Miserable Little Demotivators

Jun 17, 2002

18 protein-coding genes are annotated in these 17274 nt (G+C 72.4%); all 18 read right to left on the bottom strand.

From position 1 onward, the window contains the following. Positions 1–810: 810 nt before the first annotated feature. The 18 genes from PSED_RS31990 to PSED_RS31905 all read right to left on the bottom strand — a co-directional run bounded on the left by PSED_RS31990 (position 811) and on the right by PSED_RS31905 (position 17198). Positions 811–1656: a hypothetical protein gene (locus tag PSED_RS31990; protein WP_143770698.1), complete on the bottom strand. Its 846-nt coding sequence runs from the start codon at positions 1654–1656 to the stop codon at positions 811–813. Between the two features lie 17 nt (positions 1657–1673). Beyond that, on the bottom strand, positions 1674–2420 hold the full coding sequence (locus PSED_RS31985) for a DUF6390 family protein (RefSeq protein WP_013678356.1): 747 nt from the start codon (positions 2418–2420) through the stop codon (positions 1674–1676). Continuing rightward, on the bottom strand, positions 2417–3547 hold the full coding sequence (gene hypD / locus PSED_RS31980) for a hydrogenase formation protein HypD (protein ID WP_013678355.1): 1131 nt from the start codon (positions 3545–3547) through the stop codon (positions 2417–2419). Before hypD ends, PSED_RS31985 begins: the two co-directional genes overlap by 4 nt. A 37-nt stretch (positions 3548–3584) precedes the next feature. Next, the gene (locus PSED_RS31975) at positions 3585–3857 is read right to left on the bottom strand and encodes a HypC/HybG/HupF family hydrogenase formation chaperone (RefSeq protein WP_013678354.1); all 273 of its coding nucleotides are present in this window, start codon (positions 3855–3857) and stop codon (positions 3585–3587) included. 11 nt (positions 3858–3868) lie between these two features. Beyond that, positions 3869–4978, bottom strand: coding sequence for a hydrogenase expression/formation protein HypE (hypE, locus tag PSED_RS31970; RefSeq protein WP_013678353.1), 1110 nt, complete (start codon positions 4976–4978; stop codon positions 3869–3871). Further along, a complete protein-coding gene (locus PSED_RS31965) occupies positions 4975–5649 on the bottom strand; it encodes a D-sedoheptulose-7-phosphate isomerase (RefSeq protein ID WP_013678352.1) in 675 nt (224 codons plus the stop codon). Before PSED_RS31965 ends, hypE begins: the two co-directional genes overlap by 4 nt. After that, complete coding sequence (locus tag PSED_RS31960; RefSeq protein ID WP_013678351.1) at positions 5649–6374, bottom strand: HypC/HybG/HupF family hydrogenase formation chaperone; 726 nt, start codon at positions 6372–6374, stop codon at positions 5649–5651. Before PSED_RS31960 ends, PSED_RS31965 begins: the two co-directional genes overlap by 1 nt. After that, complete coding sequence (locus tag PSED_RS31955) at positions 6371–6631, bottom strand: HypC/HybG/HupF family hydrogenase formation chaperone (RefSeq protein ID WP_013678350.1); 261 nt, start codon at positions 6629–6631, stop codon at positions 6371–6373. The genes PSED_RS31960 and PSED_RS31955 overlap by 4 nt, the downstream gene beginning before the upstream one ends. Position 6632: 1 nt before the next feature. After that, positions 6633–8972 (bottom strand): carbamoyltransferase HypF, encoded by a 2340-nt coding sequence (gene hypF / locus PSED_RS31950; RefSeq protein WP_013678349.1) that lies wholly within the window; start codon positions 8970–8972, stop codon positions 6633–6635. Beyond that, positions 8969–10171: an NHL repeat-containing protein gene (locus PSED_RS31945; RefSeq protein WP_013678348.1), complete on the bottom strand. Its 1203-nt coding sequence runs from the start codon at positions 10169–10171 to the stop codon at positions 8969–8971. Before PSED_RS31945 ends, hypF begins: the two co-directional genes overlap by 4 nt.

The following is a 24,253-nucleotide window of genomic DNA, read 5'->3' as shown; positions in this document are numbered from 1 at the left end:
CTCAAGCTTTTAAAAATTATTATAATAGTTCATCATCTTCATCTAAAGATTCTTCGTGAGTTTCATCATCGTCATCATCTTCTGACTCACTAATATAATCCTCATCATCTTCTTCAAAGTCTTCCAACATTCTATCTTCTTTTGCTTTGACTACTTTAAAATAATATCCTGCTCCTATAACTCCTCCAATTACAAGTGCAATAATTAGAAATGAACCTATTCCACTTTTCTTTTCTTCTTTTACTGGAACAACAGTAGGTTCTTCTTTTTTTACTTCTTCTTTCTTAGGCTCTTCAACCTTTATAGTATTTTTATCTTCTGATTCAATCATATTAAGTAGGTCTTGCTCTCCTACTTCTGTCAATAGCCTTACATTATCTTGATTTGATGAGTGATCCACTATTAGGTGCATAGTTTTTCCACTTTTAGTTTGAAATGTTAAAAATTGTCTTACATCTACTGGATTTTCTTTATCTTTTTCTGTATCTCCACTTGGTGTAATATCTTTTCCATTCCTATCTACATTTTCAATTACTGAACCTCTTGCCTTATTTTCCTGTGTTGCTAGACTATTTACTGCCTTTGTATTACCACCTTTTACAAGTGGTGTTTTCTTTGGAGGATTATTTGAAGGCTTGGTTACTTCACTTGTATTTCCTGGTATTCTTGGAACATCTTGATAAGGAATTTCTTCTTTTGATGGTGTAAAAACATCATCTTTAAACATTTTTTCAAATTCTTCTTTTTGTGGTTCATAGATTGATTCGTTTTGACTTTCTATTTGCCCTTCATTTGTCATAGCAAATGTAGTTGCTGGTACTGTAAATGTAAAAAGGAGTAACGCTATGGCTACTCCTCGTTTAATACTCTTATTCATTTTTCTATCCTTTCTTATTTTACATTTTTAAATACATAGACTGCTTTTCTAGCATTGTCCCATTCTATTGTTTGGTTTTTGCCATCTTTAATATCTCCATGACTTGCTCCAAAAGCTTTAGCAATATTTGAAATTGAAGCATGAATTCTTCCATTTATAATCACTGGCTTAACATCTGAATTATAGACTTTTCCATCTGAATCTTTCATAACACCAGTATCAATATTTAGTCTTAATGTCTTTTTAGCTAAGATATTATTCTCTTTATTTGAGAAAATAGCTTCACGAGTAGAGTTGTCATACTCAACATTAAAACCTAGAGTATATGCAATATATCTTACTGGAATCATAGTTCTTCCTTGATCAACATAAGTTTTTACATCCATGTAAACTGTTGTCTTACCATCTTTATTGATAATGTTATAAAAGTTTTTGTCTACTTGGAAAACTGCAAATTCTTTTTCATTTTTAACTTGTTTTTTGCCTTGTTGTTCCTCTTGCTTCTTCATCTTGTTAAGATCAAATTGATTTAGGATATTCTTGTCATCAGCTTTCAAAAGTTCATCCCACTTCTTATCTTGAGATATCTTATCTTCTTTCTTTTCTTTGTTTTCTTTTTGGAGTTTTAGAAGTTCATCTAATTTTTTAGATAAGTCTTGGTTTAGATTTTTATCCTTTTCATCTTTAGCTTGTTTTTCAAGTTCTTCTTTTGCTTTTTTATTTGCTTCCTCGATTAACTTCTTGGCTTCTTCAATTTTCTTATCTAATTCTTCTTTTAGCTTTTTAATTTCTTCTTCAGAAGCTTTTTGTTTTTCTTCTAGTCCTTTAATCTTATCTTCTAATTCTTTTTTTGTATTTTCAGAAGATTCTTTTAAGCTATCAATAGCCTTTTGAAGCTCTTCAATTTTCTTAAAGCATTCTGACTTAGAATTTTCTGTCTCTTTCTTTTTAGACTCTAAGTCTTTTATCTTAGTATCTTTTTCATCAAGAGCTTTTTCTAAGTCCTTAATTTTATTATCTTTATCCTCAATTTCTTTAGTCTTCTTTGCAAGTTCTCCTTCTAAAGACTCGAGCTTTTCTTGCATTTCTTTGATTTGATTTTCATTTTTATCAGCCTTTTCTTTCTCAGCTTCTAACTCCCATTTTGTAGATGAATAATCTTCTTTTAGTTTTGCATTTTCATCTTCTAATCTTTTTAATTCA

Karen Smartstuff was really excited about the chance to work at TFA (Those Fantastic Architects). It was her second job out of school, and she was thrilled to land there. Especially after her first full-time stint in a plain vanilla 14-person local firm not known for much beyond being prompt with its invoices! TFA, on the other hand, has all the best projects— the really glamorous stuff, incredible buildings all over the world. She told all her friends that her hard work had paid off and naturally, they were all jealous of the projects that she would undoubtedly be working on. But unfortunately, as the old adage goes, what’s too good to be true probably isn’t. And to put it mildly, things just did not work out at TFA. It turned out to be a lousy place to work. Karen was destined to work less than two years there! Here’s some of what turned her off: The company was cheap. It started with Jody Simplemind, the firm’s human resources director, negotiating Karen down from her starting pay request of 15% more than she was earning at her current employer. But there were other signs of cheapness. The company charged its employees for coffee. It didn’t supply free doughnuts. It only gave three sick days a year and six paid holidays. You had to beg to get a computer with enough RAM to operate without crashing 10 times a day. The phone system came straight out of 1979. TFA management unscrewed every other light bulb to cut down on energy usage. The office environment was a pathetic hodgepodge of mismatched furniture. The Christmas “bonus” was a small canned ham. A basic cheapness permeated the entire firm from top to bottom. The company hated to pay its bills. Not only was the company cheap, management didn’t want to pay when it did buy something either! Karen would never forget the day she was at a meeting with some engineers when an outright fight broke out between the engineering firm’s project manager and a TFA partner related to a bill for services that TFA hadn’t paid. The engineer was furious as he pointed out that he knew the client had paid TFA, but that his firm’s bill was still unpaid. The firm was also incredibly slow to reimburse employees for their work-related expenses. Karen once had to charge a plane ticket to her personal VISA card, and it took her nearly five weeks to get her money back from the firm. And by that point, she had to pay interest on her card to save her credit rating! The company really didn’t give its people exciting projects. Sure, Karen could claim she had worked on jobs in Turkey, Bali, and The Netherlands, but big deal! Her role was so minor that anyone straight out of school with some minimal drafting skills could have done it. She was doing parts of details… not even entire details! The principals and their proteges got every task worth doing. She knew that her own capability was far greater than what her bosses would ever realize because she had no chance to demonstrate it. The company gave out very little authority. If you weren’t a principal at TFA, you were lower than whale you-know-what. Everything had to be run past a principal. There were forms, procedures, and committees galore. And everything beyond minor decisions had to be run by Sherman Fantastic, the firm’s founder. It was as though when you pulled into the company parking lot in the morning, your brain was now worthless and you were an idiot, thought Smartstuff. The bottom line on all of this nonsense is that it’s all bad business, and it turns your people off, big-time! Yet in too many design and environmental consulting firms, this kind of work environment is commonplace. Originally published 6/17/2002.

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